For brick, I suppose, you need four things: good clay; some kind of binder (straw might do, or horsehair); plenty of water; and a drying-yard of some kind. Of course a convenient means of transportation would help, to send all that brick off to its buyers: and the Waal makes a very convenient highway. If you're not in a hurry you could send all that brick down to Rotterdam without spending a penny on energy.
Once the brick cities are built, and once a sizable middle class is developed -- and that happened early in this country -- another industry develops, also needing tood water and a drying-yard: laundries. And that is what made the town of Beek. Conscious and proud of its history, the town has placed illustrated panels at the sites of many of these washing-places. On them you can read about these brooks, their origins and courses, and you can see reproductions of 19th-century paintings and engravings of the very landscape in front of you.
And scattered along the watercourses are restorations or replicas of the communal washing-basins, long rectangular basins where the washerwomen bent over their washboards, clean water spooling into the basin at one end, spent water spooling out at the other. I suppose the heavy washing was done at one end, the rinsing at the other; and then the laundry was laid on lawns to dry and bleach in the sun.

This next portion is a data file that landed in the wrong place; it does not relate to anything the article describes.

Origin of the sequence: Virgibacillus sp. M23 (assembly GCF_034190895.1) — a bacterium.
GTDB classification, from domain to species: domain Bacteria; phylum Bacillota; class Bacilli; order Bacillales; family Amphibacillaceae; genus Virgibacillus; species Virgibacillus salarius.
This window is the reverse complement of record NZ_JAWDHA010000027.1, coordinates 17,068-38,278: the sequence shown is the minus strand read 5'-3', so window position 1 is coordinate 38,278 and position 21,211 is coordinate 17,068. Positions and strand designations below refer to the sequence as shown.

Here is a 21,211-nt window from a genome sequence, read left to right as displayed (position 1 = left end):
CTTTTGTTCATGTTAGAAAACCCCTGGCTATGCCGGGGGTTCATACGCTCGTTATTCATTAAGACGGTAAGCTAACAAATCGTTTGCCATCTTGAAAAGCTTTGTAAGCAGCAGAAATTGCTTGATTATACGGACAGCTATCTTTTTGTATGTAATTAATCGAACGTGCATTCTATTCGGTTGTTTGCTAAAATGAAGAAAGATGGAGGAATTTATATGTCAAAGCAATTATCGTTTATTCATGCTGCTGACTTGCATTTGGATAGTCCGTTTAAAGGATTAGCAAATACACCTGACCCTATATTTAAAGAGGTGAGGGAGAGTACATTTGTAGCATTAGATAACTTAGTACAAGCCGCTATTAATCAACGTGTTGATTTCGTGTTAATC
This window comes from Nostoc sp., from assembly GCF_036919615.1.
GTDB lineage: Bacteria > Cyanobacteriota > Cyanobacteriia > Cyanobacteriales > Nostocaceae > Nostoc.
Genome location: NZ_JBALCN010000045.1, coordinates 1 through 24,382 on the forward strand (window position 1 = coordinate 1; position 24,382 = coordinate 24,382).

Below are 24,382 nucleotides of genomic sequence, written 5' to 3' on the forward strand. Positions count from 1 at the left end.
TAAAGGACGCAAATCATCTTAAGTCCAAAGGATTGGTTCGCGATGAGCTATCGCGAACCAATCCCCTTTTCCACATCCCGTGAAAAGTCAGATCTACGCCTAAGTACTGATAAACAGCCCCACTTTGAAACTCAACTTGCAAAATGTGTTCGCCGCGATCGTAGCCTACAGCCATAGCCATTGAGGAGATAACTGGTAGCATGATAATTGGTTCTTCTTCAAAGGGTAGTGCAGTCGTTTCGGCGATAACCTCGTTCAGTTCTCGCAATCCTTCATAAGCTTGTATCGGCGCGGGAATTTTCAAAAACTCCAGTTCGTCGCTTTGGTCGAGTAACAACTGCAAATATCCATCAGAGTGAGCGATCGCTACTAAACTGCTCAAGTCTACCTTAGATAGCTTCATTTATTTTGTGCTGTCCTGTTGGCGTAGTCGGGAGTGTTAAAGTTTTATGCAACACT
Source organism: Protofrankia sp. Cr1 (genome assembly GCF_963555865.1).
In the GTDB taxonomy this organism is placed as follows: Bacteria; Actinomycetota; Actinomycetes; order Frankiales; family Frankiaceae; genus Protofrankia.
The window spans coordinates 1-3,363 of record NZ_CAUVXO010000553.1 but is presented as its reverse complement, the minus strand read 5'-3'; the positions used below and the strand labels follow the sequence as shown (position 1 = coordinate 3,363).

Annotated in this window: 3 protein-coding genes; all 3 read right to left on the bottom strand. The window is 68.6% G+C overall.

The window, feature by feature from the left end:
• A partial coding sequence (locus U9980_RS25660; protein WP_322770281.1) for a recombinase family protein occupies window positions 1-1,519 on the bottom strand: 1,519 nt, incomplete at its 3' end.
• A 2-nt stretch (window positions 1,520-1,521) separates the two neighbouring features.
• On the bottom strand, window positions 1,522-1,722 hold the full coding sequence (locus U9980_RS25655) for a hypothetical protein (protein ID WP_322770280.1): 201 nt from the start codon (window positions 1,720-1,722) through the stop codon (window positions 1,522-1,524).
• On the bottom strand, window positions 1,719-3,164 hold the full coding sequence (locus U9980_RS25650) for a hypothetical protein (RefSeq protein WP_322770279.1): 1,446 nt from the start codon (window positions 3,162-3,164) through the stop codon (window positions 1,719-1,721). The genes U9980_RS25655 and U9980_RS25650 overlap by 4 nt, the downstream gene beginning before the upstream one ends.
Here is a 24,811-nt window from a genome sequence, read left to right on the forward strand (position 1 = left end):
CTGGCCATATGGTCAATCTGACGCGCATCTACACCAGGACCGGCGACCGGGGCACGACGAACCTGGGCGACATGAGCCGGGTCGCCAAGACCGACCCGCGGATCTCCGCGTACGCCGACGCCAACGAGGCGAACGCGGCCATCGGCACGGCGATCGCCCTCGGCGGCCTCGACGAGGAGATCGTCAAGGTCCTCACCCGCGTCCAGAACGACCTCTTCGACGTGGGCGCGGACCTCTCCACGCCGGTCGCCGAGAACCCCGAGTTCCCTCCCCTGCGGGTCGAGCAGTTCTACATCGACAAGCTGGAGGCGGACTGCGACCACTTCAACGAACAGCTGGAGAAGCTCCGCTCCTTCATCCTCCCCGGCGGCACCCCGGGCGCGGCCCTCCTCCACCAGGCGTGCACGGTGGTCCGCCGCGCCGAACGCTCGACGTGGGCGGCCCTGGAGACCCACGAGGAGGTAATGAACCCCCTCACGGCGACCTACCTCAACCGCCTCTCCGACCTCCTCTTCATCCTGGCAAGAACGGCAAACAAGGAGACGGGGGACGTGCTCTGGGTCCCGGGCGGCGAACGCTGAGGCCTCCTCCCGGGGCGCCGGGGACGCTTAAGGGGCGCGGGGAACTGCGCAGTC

Across from our hotel stands a life-size bronze of one of these wasservrouwen, a pretty young woman with her hair in a bun, in a floor-length dress and apron, carrying her wicker laundry-basket; and next to her is a fountain; and beyond the pretty little 13th-century Protestant church, and beyond that the rather grander and more recent Roman Catholic one: here around Nijmegen the Catholics outnumber the Protestants. (One reason, perhaps, for the earlier development of good cooking in the restaurants here; and perhaps also for the earlier intrusion of recreational shopping.)
Het Spijker is an old hotel, 250 years old, but the building like many hereabouts dates from after World War II, because this is after all where the last push was, the famous Operation Market Garden.